SACRAMENTO, Calif. -- The California Legislature has investigated 31 allegations of sexual harassment since 2006, according to brief summaries released without more detailed information on Thursday.
The release of the total number of investigations comes after the Los Angeles Times requested specific information following allegations in a letter signed by scores of women that a "pervasive" culture of harassment exists in and around the state Capitol. Some of those women called Thursday's limited release of information disappointing.
In separate documents, the Senate disclosed 15 investigations and the Assembly disclosed 16. The documents do not detail specifics, offer dates of the incidents, outline the complaints or divulge any information about whether the investigations were related to lawmakers or staff. None of the documents offer any explanation about the result of the investigations.
The nature of the summaries paints a murky picture of how many complaints were filed, and offers no information on the cost of the 31 investigations paid by the taxpayer-funded institutions.
Because the summary document fails to delineate between complaints and investigations, some key elements of how top legislative officials have handled abuse allegations remain unclear. Neither house has offered an explanation on how officials decide which complaints are quickly dismissed and which are elevated to the status of a formal investigation -- especially those which trigger the hiring of an outside law firm. Officials also have not offered any explanation on which charges lead to discipline of a staffer and which ones lead to someone being fired.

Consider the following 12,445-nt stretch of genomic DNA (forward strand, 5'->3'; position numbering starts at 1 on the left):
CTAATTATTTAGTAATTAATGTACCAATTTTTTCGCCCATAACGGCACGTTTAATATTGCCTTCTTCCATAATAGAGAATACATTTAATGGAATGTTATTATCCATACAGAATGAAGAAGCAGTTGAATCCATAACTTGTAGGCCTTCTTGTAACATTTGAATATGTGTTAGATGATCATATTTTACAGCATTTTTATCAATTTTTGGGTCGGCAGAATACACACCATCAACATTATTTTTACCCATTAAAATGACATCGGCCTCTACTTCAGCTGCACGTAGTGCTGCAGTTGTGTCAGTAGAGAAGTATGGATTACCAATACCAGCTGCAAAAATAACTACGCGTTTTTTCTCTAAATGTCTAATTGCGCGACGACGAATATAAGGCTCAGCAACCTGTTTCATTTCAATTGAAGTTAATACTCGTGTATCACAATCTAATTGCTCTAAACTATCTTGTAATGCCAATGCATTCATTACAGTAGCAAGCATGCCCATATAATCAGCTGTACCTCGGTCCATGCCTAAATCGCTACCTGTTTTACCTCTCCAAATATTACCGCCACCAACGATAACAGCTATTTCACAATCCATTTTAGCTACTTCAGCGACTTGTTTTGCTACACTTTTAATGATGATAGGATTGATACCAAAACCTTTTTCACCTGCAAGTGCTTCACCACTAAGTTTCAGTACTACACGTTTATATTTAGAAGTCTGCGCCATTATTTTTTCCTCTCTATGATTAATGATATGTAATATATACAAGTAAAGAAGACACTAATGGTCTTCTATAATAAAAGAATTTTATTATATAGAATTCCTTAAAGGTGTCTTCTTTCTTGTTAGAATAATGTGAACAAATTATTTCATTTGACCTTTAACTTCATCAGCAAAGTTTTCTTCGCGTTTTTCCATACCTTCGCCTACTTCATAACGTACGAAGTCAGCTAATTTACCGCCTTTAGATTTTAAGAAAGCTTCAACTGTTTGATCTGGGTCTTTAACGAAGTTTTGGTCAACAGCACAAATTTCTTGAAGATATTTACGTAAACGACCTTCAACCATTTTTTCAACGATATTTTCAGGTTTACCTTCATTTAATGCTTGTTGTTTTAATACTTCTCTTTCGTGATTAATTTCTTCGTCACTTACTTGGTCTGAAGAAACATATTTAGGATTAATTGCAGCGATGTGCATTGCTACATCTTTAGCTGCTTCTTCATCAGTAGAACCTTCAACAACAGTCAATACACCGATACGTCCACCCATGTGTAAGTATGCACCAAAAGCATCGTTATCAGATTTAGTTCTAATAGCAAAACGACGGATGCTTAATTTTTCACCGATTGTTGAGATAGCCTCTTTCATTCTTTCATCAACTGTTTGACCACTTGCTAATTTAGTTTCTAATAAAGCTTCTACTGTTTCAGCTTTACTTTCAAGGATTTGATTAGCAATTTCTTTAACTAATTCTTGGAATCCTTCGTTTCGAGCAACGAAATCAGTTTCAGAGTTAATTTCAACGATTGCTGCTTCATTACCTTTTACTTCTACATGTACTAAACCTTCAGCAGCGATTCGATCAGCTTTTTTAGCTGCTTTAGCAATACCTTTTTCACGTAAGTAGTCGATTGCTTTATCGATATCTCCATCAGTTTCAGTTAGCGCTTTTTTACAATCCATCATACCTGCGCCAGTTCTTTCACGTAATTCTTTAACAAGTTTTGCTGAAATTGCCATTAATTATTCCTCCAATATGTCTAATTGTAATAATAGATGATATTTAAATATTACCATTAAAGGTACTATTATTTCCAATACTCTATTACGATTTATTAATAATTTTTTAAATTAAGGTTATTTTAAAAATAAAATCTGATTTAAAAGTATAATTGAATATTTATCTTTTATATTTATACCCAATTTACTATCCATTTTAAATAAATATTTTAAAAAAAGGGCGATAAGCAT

The lack of disclosure makes it impossible for the public to assess whether the 31 investigations over 11 years accurately reflect the size and seriousness of abuse allegations -- or whether the summaries instead downplay the scope of the issue.
The Los Angeles Times recently reported about one investigation included in the tally of investigations: a 2009 claim by legislative staffer Elise Flynn Gyore that she was groped by Raul Bocanegra, then a chief of staff and now an Assembly Democrat. Bocanegera was disciplined at the conclusion of a formal investigation by the Assembly Rules Committee. He apologized when The Times asked him about the incident and said it was "something I regret and learned from."
Both houses provided The Times with copies of a total of 15 personnel settlements that resulted in payouts of more than $1 million, but did not specify how many of those agreements were in response to accusations of abuse or sexual harassment.
The Assembly said Thursday that the documents released cover a variety of workplace issues. Eleven settlements were reached with Senate employees since 2006 and four with those who worked for the Assembly. There are mentions of "harassment" in only three of documents related to settlements totaling at least $250,000. But the settlements include scant information about allegations or investigations. Some, but not all, cases have been previously publicized.
Three complaints were investigated in the Senate in both 2009 and 2015, the most active years. The Assembly reported its busiest year of investigation to be 2009, when there were four. Only one investigation has been conducted in 2017 in both houses, according to the reports.